Possible to add new precomposed characters for local language in Togo?

Philippe Verdy verdy_p at wanadoo.fr
Sat Nov 5 15:52:17 CDT 2016

2016-11-05 17:51 GMT+01:00 Marcel Schneider <charupdate at orange.fr>:

> Sorry not to have found time sooner to look close at the stuff
> that is claimed to support code unit sequences through dead keys.
> Itʼs all about live keys, none about dead keys.
> Yet another case of talking past each other.
> IMHO that happened because one simple question was not answered prior to
> sharing links to sources: How will the API know what line of aLigature
> (the ligature table) to look up, if the 0xf002 alias WCH_LGTR is not found
> in aVkToWch<n> (the allocation table)?
> Indeed, column 1 of the ligature table contains the virtual key, and
> column 2 contains the modification number, that refers to the column of
> the allocation table where each 0xf002 or WCH_LGTR is mapped to a key and
> shift state:
> static ALLOC_SECTION_LDATA VK_TO_WCHARS38 aVkToWch38[] = {
> // Modification_# >>>|0|1|2|3|4|5|6|7|8|9|10|11|
> 12|13|14|15|16|17|18|19|20|21|22|23|24|25|26|27|28|29|30|31|
> 32|33|34|35|36|37|
> {'Q'/*T1E
> C01*/,0x01,'q','Q','#',0x2126,0x00f7,LGTR,0x0331,NONE,NONE,
> NONE,NONE,NONE,0x0634,'\\',0x0447,0x0427,0x0447,0x0427,'&
> ','%',0x03c2,0x2211,'&'
> //
> {0,0,0,0,0,0,0,0,0,0,0,0,0,0,0,0,0,0,0,0,0,0,0,0,0,0,0,0,0,
> 0,0,0,0,0,0,0,0,0,0,0}
> };
> static ALLOC_SECTION_LDATA LIGATURE16 aLigature[] = {
> // |Virtual_Key|SC|ISO_#|Modif#|Char0|Char1|Char2|Char3|Char4|
> Char5|Char6|Char7|Char8|Char9|Char10|Char11|Char12|Char13|Char14|Char15|
> {'Q'/*T1E C01*/,5,' ',0x2191,'q','_','n',0x2019,'
> e','x','i','s','t','e','_','p','a','s'}, // ^q doesn't exist
> {0,0,0,0,0,0,0,0,0,0,0,0,0,0,0,0,0,0}
> };

Your structures do not seem to be correctly formatted (or it is just random
>>> typedef struct _LIGATURE ## i { \
>>>         BYTE VirtualKey; \
>>>         WORD ModificationNumber; \
>>>         WCHAR wch[i]; \
>>> } LIGATURE ## i, *PLIGATURE ## i;
Here you set:
 VirtualKey='Q''/*T1E C01*/,
 ModificationNumber = 5,
 wch[0]=' ', wch[1]='0x2191',//^, wch[2]='q',... wch[15]='s'
for defininig a very long "ligature" (the wrong term used in kbd.h where it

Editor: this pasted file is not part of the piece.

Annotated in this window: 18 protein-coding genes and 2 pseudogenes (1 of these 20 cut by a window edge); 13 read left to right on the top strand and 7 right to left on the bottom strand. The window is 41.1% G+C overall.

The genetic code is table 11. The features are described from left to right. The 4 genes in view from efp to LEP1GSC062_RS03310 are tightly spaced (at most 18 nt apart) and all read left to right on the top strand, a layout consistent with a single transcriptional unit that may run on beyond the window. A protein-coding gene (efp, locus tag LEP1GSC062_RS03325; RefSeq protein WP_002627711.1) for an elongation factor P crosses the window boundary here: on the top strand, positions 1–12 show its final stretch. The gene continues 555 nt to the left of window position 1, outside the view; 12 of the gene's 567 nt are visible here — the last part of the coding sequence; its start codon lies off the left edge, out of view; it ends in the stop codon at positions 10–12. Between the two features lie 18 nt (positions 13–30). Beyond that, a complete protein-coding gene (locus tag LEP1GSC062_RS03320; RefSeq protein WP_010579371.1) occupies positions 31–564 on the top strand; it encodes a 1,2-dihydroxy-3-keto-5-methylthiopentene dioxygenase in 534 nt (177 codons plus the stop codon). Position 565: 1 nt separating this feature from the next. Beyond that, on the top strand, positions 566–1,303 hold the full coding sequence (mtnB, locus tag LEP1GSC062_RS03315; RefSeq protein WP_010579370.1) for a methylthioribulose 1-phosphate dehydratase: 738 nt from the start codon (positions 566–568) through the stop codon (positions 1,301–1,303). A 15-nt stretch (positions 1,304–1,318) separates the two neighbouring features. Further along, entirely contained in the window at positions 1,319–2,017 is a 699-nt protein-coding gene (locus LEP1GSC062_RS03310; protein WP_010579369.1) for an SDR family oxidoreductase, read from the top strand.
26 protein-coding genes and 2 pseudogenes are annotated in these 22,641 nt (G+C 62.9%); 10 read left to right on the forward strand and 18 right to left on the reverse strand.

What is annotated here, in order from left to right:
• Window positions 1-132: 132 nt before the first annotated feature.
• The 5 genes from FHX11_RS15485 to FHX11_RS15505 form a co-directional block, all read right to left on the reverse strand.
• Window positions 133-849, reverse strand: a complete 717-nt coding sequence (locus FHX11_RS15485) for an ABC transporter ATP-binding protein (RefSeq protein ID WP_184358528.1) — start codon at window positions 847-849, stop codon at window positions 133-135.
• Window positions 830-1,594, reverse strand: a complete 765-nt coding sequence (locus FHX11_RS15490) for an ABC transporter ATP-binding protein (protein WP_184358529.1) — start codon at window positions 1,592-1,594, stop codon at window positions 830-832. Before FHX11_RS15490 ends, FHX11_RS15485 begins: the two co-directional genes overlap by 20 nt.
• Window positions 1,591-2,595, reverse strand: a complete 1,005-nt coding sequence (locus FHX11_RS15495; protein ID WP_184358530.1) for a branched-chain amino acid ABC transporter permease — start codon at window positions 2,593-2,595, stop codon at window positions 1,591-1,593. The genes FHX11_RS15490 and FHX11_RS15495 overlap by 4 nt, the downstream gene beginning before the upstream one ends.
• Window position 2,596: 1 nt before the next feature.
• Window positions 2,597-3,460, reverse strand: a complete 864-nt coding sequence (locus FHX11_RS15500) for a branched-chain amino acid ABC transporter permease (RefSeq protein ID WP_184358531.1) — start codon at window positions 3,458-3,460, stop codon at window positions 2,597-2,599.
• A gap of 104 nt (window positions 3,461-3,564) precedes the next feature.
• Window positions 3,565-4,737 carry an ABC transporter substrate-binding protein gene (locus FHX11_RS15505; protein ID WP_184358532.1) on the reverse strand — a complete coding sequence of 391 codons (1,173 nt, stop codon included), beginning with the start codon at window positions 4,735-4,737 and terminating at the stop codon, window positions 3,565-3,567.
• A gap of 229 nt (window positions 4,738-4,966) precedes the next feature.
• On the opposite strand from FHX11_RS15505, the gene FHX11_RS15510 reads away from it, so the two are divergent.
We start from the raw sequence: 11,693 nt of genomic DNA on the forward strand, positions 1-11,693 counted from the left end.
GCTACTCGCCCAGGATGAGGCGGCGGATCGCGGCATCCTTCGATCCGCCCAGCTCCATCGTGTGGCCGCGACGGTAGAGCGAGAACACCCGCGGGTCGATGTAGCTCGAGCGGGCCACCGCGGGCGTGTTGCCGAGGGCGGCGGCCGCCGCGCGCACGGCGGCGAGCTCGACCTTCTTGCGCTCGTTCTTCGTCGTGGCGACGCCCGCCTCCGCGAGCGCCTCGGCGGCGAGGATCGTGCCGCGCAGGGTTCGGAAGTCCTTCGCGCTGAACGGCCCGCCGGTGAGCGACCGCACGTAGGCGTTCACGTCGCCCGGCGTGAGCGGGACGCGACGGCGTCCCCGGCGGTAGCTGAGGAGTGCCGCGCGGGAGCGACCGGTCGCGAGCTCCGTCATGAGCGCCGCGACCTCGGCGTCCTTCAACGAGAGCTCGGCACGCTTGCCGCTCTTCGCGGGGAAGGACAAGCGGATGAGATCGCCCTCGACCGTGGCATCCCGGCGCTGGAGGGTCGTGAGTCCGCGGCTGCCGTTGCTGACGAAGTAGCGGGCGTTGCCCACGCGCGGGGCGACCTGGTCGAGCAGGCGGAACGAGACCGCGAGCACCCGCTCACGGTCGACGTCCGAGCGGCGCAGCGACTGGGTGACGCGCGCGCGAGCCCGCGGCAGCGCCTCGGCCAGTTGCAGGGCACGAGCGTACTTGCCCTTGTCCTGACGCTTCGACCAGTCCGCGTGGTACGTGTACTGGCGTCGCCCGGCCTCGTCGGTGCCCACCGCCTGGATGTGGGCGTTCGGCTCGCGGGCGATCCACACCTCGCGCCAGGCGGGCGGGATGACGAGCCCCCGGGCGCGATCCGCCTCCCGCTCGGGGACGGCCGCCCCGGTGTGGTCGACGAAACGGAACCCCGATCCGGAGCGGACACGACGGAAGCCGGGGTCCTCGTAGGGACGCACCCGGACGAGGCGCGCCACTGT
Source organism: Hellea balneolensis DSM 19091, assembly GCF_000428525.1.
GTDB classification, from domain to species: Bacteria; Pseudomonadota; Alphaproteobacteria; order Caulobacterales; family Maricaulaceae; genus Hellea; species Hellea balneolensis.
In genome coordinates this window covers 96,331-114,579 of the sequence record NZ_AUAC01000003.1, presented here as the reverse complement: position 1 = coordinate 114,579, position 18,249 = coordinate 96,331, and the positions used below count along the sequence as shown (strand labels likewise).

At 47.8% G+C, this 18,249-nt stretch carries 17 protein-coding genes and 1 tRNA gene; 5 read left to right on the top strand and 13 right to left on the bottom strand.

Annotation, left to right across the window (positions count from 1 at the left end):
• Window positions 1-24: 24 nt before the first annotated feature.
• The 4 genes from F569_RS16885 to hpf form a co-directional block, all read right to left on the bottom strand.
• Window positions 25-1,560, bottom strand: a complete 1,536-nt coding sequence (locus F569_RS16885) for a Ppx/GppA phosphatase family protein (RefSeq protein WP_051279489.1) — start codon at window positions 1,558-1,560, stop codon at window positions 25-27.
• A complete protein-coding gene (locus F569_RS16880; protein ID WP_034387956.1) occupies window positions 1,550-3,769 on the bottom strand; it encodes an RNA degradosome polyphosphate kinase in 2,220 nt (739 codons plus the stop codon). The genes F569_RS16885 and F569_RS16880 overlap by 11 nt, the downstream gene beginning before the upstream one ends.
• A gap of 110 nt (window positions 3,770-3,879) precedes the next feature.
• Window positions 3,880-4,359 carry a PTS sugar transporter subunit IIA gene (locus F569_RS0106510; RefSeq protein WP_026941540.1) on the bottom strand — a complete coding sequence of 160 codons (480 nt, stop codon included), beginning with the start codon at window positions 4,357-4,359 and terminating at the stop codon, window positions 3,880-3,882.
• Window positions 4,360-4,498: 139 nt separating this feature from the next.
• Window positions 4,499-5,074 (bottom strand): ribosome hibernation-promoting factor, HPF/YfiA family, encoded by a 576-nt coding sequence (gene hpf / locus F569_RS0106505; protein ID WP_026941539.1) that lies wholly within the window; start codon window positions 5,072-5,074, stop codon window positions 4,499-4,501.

should just be a "string", even if those strings have a fixed length and
are null-padded)

What it says is that VK_Q in modification number 5 (as defined in the
MODIFIERS modifier_bits table, which remaps to modication number bits the
set of virtual modifiers mapped in the VK_TO_BIT modifier_keys table)
should generate your string (which can contain up to 16 WCHARS, but no null
chars: it is not possible to include a NULL char in a LIGATURE table, but
anyway a keyboard never has to do that, as NULL chars are not mapped in any
ligature table but isolatedly in a VK mapping table, with a single WCHAR
code unit directly.

Note also that the definition in <kbd.h> of the SDK:
typedef struct _KBDTABLES {
  PMODIFIERS pCharModifiers;
  PDEADKEY pDeadKey;
  VSC_LPWSTR *pKeyNames;
  VSC_LPWSTR *pKeyNamesExt;
  LPWSTR *pKeyNamesDead;
  DWORD fLocaleFlags;
  BYTE nLgMaxd;
  BYTE cbLgEntry;
  PLIGATURE1 pLigature;

May be misleading, for the last two members:
- nLgMaxd indicates the maximum length of null-padded strings in a
pLigature table entry, whose entry size is stored in cbLgEntry: this size
acts as a versioning info for the ligatures table format, and most probably
it is there so that keyboard drivers compiled on another architecture will
still be usable even if the size of a WCHAR is changed.
- but of course the type of an entry is not a LIGATURE1, but at least a
LIGATURE2 (LIGATURE1 has no use in any table, given that 1-WCHAR strings
will be stored directly in one of the VK_TO_WCHAR_TABLE
<https://doxygen.reactos.org/d1/df3/struct__VK__TO__WCHAR__TABLE.html> tables.
the LIGATURE1 is just there to allow pointer typecasts in C/C++
independantly of the LIGARTURE(n) table format you need.